At the beginning of a Canadian winter, spring 2018 seems awfully far away. Hockey, skiing and curling have not yet yielded to thoughts of golfing, cycling, hiking and… annual general meetings (“AGMs”).
While some issuers are already into the process of at least preparing their thoughts on what governance-related matters need to be addressed at their AGMs, most are more occupied with year-end operational matters, budgeting and preparing for auditors. Although the C-Suite and board members intuitively recognize the importance of effective governance and are happy to insert state-of-the-art boiler plate into their collateral, surprisingly few actuate that into a value-added, introspective exercise that makes the organization really better.
Board independence and diversity, executive compensation, director overboarding, corporate social responsibility and a number of other elements are up for scrutiny not only by shareholders, but by other stakeholders who have the ability to impact an issuer’s business. While the optimal scenario would have seen a company adopt a proactive approach to ensuring effective governance, internal human resources are often not available to champion and discharge that function, particularly in the small and mid-cap spaces. The best result is that the issuer ends up with benign governance that does nothing to increase value for stakeholders. The worst result is that an issuer is left with the defensive (or even mortal) wounds of having ignored a critical component of their corporate health and is then required to take valuable time away from profitably growing the business and instead spend it on damage control and healing.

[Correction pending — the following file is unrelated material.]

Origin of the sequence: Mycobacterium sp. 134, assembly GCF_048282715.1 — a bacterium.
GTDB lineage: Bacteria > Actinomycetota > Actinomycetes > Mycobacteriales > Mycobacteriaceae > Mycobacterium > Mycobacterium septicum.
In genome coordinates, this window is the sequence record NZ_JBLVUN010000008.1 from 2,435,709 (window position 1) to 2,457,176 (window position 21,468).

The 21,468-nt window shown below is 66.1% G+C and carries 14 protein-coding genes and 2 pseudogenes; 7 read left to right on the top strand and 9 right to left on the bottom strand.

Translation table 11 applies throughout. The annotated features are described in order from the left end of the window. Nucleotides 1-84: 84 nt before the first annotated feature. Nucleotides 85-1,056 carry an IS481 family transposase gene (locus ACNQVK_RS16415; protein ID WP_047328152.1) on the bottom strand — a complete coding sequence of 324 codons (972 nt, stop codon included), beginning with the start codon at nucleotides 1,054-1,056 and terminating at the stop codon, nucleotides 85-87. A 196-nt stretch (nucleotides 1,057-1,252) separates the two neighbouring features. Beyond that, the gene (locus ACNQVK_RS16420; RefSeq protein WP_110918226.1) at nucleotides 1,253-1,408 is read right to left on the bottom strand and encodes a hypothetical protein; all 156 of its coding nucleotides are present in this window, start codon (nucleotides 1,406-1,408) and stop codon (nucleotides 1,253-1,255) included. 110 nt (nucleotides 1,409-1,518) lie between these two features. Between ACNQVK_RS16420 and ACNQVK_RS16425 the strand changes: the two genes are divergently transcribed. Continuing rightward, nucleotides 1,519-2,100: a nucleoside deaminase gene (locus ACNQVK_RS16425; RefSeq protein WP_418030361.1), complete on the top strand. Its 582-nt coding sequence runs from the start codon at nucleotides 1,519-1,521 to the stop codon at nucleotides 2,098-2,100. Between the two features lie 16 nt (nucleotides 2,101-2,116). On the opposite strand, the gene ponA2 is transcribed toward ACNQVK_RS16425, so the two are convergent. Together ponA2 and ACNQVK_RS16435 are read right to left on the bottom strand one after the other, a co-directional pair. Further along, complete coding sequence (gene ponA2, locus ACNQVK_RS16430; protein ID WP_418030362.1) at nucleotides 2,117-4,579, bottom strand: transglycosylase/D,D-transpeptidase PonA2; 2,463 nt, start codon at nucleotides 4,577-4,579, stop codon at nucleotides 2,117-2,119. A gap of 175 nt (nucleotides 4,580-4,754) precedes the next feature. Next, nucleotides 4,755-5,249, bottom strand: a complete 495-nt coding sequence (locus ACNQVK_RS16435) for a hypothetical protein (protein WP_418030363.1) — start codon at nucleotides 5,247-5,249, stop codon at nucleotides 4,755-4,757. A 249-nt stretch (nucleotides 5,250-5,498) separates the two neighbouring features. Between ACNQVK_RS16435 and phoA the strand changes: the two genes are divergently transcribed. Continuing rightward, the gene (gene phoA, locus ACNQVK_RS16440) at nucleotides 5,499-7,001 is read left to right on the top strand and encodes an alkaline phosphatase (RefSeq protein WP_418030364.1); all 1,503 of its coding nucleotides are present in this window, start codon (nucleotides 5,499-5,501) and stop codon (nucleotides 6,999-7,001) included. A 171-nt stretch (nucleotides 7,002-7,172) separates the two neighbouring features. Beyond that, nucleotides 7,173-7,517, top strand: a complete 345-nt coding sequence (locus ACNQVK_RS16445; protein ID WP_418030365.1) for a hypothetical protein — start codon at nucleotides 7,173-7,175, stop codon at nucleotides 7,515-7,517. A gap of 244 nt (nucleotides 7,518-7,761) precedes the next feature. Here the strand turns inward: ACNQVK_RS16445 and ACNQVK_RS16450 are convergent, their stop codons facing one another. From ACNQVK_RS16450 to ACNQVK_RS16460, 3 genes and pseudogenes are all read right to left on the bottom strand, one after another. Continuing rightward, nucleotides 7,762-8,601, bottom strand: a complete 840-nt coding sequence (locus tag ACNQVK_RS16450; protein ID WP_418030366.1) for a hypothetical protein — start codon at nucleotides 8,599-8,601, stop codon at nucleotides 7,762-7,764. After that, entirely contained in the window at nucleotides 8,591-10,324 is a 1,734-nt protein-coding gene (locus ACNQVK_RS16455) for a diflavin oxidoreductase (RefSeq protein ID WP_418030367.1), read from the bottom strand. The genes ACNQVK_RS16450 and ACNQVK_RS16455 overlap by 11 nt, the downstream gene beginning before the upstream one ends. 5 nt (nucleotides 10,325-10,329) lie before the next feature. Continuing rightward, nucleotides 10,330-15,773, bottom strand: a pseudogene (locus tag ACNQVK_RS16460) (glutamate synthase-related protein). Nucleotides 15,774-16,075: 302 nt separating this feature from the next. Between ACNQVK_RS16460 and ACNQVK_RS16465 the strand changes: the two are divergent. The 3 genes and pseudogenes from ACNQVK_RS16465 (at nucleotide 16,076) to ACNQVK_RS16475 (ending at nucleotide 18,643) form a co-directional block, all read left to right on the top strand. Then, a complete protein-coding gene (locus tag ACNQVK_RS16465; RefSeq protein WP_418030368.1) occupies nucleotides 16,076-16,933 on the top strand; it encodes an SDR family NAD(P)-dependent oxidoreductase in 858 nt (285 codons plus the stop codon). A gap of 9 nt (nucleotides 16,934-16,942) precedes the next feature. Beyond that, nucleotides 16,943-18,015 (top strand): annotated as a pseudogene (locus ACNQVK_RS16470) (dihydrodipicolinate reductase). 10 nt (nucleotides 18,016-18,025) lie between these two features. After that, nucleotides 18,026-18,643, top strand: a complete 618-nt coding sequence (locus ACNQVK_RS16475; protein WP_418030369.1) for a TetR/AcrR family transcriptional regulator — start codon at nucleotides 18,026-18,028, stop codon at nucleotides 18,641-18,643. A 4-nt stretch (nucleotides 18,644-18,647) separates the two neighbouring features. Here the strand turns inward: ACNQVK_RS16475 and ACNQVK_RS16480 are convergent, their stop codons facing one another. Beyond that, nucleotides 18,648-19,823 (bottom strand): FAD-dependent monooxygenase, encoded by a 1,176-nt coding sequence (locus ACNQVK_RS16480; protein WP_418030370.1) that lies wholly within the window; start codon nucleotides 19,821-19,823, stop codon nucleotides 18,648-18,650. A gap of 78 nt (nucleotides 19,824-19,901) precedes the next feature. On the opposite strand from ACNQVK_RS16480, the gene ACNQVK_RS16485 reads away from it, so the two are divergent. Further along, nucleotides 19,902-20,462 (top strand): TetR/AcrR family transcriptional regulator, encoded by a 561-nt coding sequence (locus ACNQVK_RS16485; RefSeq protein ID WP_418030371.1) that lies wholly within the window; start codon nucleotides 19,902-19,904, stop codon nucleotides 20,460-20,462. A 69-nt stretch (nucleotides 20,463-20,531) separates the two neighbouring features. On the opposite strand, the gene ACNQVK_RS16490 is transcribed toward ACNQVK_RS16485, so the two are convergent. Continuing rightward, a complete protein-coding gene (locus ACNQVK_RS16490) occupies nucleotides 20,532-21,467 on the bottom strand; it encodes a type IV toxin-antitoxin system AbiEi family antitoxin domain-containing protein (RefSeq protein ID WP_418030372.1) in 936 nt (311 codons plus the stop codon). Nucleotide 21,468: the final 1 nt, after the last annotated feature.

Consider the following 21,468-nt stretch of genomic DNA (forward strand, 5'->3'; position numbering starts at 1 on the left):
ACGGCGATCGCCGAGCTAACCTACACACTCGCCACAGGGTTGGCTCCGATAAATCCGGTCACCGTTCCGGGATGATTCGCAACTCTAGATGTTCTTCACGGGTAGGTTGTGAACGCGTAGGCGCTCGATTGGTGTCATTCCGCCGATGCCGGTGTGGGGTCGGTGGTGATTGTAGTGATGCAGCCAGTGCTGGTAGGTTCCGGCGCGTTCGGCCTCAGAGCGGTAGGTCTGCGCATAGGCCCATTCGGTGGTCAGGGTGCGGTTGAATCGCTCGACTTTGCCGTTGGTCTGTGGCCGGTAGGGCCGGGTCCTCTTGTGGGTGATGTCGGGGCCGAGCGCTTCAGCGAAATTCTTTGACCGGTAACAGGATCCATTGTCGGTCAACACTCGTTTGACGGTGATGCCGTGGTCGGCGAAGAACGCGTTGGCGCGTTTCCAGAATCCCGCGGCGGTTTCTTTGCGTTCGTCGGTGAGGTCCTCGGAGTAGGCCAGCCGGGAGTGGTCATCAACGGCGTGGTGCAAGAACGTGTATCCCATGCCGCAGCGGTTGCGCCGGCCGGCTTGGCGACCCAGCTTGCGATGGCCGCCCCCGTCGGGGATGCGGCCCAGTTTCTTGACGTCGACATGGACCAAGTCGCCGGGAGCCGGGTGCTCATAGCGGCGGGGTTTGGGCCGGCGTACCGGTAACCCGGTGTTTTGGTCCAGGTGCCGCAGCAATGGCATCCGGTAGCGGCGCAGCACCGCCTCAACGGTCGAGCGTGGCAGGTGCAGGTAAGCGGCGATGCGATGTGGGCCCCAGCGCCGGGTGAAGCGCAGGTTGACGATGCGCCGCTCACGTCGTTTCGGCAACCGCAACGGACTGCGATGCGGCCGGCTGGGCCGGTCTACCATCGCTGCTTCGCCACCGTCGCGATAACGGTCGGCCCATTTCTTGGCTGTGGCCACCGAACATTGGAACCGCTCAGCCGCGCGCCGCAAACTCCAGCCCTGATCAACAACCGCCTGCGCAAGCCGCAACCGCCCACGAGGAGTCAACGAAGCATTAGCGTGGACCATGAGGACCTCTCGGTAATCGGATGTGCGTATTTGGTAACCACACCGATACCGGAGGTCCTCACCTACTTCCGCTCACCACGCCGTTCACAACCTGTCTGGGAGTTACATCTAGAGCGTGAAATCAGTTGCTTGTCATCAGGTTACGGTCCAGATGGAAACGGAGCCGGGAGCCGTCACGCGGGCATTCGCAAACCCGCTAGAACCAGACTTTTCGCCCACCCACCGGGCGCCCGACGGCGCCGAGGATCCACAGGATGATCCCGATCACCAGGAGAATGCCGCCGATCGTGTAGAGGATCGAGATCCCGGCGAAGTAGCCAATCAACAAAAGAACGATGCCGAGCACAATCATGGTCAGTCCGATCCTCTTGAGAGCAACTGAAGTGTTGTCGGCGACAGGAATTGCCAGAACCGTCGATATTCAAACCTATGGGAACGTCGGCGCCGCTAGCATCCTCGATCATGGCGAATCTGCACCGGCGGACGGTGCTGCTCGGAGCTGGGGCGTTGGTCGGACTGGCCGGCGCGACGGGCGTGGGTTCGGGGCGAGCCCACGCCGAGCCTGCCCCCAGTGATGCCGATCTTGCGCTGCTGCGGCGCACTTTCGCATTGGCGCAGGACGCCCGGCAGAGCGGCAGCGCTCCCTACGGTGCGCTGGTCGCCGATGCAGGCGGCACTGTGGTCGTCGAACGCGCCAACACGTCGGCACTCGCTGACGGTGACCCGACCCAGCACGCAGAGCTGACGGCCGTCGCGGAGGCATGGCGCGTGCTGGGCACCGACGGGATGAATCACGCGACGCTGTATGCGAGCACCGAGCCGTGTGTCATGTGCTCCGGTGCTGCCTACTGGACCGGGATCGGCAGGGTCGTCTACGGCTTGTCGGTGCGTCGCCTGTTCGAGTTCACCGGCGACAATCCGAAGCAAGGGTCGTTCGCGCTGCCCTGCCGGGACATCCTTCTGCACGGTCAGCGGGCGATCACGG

The good news is that it’s never too late for some governance introspection. Investing time before that information circular goes out (and building some messaging around a potentially contentious proposal) can make all the difference.